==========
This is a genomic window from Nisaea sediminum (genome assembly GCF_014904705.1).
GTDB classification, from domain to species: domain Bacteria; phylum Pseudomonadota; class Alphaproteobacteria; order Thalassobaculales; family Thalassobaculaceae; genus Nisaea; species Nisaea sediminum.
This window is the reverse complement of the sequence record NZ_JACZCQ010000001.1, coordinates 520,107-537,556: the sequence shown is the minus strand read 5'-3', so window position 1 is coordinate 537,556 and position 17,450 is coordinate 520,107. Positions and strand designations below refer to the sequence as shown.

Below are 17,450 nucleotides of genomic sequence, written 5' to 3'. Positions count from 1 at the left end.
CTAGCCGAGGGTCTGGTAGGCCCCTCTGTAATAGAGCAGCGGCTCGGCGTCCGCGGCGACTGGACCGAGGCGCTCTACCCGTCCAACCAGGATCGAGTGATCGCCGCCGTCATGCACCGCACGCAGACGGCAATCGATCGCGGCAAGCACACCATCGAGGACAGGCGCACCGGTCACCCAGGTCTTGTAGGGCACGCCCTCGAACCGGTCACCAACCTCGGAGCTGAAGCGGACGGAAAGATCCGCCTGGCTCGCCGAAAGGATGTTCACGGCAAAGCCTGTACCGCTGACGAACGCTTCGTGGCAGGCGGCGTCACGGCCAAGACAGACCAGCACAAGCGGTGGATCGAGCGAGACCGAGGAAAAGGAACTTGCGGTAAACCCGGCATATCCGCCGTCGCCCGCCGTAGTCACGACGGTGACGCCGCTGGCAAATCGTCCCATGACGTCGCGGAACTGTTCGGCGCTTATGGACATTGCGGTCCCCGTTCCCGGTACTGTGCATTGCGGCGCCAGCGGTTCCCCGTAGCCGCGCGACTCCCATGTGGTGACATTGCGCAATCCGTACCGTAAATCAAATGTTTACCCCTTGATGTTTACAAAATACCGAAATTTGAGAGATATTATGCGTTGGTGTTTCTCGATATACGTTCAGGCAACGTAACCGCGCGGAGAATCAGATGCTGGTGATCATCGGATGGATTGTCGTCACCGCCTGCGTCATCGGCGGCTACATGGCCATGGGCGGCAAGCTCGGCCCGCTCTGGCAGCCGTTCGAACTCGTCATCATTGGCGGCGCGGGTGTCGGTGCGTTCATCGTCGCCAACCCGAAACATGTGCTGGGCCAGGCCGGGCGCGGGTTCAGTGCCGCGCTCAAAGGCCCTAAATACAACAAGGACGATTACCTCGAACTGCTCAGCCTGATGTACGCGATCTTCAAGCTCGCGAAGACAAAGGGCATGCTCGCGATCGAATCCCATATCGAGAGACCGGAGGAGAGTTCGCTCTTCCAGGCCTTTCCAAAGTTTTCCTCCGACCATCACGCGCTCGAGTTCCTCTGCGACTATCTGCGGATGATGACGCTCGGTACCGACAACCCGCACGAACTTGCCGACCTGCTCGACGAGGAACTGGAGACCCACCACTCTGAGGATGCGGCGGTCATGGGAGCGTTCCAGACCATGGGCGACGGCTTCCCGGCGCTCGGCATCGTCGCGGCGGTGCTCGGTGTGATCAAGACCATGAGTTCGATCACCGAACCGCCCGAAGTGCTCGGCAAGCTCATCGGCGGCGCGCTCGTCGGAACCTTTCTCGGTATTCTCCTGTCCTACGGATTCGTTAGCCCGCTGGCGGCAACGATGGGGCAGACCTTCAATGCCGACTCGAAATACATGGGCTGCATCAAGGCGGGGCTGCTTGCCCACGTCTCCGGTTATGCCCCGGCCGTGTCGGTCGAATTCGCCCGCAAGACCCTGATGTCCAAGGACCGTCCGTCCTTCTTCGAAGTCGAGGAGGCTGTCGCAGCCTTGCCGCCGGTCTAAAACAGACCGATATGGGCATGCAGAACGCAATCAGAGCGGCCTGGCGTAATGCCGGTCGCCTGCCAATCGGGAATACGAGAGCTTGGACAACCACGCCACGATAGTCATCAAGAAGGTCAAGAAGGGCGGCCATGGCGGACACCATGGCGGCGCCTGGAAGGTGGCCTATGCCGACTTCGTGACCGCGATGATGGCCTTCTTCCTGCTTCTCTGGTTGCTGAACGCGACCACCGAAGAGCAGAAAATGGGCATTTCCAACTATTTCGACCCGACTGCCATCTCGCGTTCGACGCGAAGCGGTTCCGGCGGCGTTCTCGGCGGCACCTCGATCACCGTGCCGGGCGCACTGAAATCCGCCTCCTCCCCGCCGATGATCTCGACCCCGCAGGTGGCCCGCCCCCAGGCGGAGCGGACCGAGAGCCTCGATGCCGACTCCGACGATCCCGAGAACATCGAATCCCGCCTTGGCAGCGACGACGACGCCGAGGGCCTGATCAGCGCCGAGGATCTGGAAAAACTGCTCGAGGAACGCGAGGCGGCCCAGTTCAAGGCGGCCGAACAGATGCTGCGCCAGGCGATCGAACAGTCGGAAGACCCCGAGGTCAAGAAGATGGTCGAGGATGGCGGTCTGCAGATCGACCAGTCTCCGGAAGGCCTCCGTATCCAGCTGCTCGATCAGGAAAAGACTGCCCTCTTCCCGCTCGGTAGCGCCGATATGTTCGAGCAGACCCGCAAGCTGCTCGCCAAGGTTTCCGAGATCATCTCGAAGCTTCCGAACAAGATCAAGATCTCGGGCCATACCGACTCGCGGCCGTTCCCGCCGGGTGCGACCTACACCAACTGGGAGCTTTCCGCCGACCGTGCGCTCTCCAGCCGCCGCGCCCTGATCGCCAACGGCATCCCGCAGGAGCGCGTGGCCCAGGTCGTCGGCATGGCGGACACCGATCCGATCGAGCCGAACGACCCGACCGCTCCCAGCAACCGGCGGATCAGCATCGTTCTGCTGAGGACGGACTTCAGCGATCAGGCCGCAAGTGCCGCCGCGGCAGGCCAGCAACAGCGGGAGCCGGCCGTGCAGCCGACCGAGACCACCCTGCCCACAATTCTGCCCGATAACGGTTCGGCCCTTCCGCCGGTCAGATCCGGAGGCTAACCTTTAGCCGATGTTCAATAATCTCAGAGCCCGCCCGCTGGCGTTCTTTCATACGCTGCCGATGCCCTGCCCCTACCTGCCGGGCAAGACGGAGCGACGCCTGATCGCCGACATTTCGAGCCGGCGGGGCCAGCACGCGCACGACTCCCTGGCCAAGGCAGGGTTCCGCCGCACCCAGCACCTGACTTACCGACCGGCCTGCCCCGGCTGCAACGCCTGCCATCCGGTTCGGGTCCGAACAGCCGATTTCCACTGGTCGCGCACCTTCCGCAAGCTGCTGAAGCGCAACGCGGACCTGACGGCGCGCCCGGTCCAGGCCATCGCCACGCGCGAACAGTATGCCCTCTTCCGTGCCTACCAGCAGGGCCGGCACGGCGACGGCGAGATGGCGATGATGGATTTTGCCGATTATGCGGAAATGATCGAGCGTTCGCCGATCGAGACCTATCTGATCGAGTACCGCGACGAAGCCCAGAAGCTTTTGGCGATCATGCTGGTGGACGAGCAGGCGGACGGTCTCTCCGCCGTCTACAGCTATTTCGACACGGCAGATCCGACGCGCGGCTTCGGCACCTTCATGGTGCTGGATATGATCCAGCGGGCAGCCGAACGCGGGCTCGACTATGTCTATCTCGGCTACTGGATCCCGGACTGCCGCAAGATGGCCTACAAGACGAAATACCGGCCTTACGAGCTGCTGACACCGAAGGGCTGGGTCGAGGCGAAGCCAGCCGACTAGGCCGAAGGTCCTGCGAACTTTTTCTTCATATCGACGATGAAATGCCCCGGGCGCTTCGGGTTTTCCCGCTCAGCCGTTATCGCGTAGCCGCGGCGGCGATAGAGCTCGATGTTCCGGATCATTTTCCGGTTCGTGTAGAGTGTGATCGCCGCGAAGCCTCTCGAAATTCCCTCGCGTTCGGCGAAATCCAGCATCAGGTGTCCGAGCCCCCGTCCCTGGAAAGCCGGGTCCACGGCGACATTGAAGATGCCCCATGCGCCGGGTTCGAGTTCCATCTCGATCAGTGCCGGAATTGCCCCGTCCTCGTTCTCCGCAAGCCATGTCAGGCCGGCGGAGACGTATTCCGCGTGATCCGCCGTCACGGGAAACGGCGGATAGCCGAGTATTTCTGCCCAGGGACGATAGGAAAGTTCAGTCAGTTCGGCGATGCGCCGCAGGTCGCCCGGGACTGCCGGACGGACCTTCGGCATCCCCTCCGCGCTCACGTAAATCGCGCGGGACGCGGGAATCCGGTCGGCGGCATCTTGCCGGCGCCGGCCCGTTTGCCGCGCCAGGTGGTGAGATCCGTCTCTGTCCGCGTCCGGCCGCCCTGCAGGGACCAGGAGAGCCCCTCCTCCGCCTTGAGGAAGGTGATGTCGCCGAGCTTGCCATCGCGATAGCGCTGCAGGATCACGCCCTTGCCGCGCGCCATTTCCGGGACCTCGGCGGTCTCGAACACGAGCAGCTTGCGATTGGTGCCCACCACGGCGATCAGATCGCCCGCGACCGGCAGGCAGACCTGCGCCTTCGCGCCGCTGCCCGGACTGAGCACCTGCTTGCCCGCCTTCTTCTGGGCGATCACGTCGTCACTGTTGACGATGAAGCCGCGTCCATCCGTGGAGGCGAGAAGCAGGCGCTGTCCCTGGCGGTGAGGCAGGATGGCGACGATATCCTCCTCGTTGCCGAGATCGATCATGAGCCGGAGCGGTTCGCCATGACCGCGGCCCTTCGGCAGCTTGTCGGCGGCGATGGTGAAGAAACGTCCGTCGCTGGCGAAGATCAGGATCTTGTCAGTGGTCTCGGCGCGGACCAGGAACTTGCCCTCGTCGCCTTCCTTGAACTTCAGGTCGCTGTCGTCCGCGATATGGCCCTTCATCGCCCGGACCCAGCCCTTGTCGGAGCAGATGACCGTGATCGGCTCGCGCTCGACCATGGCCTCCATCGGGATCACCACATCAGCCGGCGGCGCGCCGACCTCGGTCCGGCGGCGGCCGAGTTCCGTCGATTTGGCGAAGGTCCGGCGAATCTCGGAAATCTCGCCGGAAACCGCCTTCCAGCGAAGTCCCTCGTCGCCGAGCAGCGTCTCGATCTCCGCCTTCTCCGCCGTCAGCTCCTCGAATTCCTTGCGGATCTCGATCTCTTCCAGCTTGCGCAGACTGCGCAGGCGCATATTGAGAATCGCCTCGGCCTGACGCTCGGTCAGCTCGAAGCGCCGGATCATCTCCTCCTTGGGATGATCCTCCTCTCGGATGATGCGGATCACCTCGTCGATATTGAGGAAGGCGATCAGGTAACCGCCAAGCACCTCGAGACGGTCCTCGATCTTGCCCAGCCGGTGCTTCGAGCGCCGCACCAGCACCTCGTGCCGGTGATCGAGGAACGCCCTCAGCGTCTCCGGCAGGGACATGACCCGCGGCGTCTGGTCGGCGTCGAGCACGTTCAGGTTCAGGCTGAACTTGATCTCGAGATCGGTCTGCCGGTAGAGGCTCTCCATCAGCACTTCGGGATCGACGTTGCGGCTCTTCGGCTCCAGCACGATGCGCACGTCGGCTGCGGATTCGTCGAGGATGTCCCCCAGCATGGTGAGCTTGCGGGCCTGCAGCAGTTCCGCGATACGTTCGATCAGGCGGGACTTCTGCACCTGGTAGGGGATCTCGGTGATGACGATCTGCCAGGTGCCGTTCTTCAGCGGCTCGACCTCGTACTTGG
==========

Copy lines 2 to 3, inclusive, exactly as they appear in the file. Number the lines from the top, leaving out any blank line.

GTDB classification, from domain to species: domain Bacteria; phylum Pseudomonadota; class Alphaproteobacteria; order Thalassobaculales; family Thalassobaculaceae; genus Nisaea; species Nisaea sediminum.
This window is the reverse complement of the sequence record NZ_JACZCQ010000001.1, coordinates 520,107-537,556: the sequence shown is the minus strand read 5'-3', so window position 1 is coordinate 537,556 and position 17,450 is coordinate 520,107. Positions and strand designations below refer to the sequence as shown.